Derry Columbkille, after that saint to If poor in this world's goods, these whom, while in Donegal, the stranger dwellers on the fringe are rich in must pay due reverence. Columbkille nature's endowments, which cannot be was as quick of foot as he was reputed estimated in silver or gold. The two to be quick of temper, or else he had the mighty voices of the sea and the moun- wings of a dove, for there is hardly a tain are ever in their ears, and whether mile of the country from Teelin Head to in storm or in sunshine they speak to Inishowen without some memorial of them with majestic eloquence. It may him. The history of Derry practically be that the native ear is dulled by long dates from the famous siege of 1688. association, but to the stranger eager Prior to that time it was happy in that with first impressions the voices are its annals were almost vacant. For the resonant. Rocking gently on the violet last two hundred years it has been the waters of one of the tortuous creeks of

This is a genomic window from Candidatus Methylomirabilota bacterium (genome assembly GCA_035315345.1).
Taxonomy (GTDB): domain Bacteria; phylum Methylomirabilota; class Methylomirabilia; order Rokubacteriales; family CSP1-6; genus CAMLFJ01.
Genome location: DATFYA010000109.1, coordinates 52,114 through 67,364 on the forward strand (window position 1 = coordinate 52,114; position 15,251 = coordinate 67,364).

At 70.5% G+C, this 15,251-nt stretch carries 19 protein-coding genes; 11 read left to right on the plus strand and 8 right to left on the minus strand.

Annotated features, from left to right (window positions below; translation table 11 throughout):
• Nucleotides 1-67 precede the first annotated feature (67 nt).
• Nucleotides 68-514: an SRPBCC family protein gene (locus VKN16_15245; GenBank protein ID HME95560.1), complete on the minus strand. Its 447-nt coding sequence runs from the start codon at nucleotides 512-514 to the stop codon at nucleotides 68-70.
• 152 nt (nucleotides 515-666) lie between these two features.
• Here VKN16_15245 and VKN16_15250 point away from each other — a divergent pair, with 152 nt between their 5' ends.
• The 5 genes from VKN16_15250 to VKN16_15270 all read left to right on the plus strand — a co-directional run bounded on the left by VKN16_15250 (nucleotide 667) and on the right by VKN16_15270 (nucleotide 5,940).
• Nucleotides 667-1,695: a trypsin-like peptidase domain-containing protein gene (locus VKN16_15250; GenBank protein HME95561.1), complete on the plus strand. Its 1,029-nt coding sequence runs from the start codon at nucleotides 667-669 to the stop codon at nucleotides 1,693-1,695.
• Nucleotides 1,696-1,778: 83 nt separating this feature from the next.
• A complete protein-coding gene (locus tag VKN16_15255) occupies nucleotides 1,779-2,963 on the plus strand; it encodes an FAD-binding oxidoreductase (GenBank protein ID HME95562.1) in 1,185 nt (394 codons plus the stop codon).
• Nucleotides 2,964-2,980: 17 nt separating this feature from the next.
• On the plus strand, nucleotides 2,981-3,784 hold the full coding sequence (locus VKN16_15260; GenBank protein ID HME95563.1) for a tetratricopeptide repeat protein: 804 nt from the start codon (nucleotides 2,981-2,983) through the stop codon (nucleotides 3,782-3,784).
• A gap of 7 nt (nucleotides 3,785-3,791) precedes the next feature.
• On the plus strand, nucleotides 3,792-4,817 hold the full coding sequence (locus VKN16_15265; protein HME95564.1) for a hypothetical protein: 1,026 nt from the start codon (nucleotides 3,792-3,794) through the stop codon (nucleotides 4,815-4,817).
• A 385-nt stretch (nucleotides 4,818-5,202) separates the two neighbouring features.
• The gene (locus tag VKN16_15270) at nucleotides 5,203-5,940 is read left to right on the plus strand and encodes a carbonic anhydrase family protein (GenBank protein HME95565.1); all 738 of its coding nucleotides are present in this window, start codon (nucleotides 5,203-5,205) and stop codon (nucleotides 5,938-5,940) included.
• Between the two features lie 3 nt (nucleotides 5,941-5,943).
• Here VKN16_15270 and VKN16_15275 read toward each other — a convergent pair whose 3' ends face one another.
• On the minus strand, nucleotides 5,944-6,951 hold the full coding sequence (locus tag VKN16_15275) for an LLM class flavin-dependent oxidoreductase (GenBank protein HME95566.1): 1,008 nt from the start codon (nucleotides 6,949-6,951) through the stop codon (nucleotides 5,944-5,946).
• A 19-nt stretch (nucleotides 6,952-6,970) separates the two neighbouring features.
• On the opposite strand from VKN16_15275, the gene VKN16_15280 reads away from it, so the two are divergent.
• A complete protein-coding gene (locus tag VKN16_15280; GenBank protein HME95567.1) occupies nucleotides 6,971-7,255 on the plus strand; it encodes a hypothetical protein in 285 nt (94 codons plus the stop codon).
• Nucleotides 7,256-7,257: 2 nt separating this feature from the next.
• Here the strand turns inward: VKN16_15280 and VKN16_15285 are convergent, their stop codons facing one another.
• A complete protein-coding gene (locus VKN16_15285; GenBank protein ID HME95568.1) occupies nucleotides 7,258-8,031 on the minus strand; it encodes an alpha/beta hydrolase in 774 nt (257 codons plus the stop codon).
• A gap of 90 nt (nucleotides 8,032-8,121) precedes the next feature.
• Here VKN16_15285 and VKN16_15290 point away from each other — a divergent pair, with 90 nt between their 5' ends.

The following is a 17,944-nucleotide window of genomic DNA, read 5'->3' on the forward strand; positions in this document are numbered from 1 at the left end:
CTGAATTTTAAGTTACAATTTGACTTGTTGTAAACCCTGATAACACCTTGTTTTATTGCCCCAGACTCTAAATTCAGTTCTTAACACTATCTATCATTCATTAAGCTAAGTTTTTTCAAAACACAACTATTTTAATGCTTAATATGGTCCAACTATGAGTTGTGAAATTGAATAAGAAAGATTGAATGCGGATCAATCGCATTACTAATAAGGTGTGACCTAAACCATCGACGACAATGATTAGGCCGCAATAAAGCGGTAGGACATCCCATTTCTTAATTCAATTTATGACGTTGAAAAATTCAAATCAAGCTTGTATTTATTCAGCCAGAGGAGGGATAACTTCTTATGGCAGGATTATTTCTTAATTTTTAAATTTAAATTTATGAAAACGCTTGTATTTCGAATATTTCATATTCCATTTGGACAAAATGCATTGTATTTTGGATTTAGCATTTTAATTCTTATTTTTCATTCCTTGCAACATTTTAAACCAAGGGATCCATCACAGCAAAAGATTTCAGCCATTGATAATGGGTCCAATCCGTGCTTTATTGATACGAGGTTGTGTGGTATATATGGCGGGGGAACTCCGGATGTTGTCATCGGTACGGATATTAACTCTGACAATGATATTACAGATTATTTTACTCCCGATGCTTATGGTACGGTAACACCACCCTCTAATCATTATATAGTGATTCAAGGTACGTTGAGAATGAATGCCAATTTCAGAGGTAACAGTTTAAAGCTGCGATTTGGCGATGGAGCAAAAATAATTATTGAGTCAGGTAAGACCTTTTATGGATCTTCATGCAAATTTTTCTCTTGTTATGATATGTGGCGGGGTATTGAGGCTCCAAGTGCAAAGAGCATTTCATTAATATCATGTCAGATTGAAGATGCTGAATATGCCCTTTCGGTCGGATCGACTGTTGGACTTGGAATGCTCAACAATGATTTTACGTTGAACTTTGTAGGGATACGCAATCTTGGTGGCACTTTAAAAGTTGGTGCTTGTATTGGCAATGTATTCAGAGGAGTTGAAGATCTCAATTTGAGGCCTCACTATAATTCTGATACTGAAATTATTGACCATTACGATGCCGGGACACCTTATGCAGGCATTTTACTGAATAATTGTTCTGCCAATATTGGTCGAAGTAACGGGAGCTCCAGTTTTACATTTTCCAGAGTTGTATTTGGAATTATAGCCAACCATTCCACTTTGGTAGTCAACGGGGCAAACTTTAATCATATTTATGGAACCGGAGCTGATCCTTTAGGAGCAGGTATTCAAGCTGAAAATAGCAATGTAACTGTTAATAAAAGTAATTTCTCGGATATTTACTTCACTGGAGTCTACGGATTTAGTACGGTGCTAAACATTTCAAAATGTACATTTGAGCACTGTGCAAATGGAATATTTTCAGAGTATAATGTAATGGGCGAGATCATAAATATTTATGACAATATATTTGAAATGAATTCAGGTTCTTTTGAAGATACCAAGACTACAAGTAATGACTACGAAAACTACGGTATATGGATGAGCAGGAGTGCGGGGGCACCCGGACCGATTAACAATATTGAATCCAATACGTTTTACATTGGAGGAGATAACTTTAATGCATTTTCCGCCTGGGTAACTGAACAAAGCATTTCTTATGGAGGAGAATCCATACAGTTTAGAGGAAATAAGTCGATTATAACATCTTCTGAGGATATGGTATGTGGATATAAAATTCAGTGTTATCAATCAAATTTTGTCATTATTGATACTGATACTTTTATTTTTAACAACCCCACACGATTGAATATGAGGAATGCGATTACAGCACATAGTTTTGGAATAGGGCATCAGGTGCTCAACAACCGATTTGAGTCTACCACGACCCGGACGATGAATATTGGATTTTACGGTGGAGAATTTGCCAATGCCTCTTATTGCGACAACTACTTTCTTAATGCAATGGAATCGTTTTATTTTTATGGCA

scene of many heart-burnings and fifeSheep Haven, he dreams of Homer's tootlings. If a 'prentice boy knows any. ioedea móvrov. On the slopes of Erriga) thing, he knows how to play his big or Muckish on an autumn evening he drum and whistle “Derry Walls.” The catches glints of that sapphire blue Maiden is mpactly built, and which he has been wont to associate commandingly situated at the head of with Italy and Italy alone.

the broad estuary of the Foyle, "Its T'he weather is the great problem in walls,” to use Macaulay's words, "are Donegal. To uncertainties of race and to the Protestants of Ulster what the of language the tourist must add the trophy of Marathon was to the Athepainful uncertainty of climate. The nians.” Happily sectarian feuds are American who said that in Ireland we now of rare occurrence in the City on

« VorigeDoorgaan »